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The strategist: US should have let more banks fail, says Fama
by Daniel Grote on May 06, 2009 at 00:01
The US government bail-out of the country’s stricken banks is likely to lead to a fragmentation of the sector, with investment bankers quitting the major retail banks in the face of increased regulation, according to Professor Eugene Fama.
Fama, author of the efficient markets hypothesis, who sits on the board of Dimensional Fund Advisors, said further regulation of banking as a result of the government taking increasing stakes in banks would purge the sector of its investment banking arms.
Speaking at the London campus of The University of Chicago Booth School of Business, Fama said: ‘The government setting income ceilings on bankers is going to cause investment bankers to exit the banks and set up their own firms, which in my view is very healthy. It was a mistake for the banking business to move from being partnerships to being corporations when they played with people’s money.
‘It turns out most of the banks are now investment banks as well and that was probably the big fly in the ointment in terms of the financial sector over the last 25 years.’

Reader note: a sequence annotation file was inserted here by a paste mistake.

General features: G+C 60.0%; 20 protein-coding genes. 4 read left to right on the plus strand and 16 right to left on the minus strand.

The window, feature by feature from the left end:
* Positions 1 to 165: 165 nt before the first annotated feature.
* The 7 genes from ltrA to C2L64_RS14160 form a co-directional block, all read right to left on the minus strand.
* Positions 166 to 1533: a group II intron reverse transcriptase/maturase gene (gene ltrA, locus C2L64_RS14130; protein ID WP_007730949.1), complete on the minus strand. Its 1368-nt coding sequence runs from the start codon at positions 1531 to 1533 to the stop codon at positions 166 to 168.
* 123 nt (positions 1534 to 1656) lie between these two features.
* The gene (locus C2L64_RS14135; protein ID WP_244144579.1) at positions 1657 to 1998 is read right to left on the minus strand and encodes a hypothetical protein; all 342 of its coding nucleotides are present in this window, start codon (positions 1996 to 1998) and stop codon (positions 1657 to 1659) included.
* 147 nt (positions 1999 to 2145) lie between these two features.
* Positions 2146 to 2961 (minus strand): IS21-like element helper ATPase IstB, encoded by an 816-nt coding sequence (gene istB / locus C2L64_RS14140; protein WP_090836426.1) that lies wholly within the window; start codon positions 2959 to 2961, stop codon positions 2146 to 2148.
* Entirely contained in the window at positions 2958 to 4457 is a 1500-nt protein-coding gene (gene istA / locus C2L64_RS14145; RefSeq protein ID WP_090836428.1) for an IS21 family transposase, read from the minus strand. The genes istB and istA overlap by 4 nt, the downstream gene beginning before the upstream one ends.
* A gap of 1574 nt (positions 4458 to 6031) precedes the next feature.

Too much government intervention
Fama was critical of the US government’s handling of the banking crisis, and argued that the government would have done better to let market forces take their course.
‘I would rather that they did not respond as much as they did,’ he said.
‘I would turn around the logic that says they [the banks] are too big to fail. I would say they are too big not to fail. Those are the ones that should be scrutinised most definitely and shut down when they fail. I would love to have seen Citibank shut down. That would have really sent the frighteners through the financial sector,’ he said.
He argued that allowing a bank to fail was a relatively straightforward process that preserved the human capital in the company.
‘If a bank fails, the human capital involved in that bank doesn’t get lost. The FDIC [Federal Deposit Insurance Corporation] knocks off the stock holders, knocks off some of the bond holders and sells off the assets,’ he said.
‘Once you knock them out, it turns out to be usually pretty easy to sell off the assets,’ he added. ‘Even in this crisis, Wachovia, Washington Mutual, IndyMac Bank – they’ve all gone through this process with no problem.’
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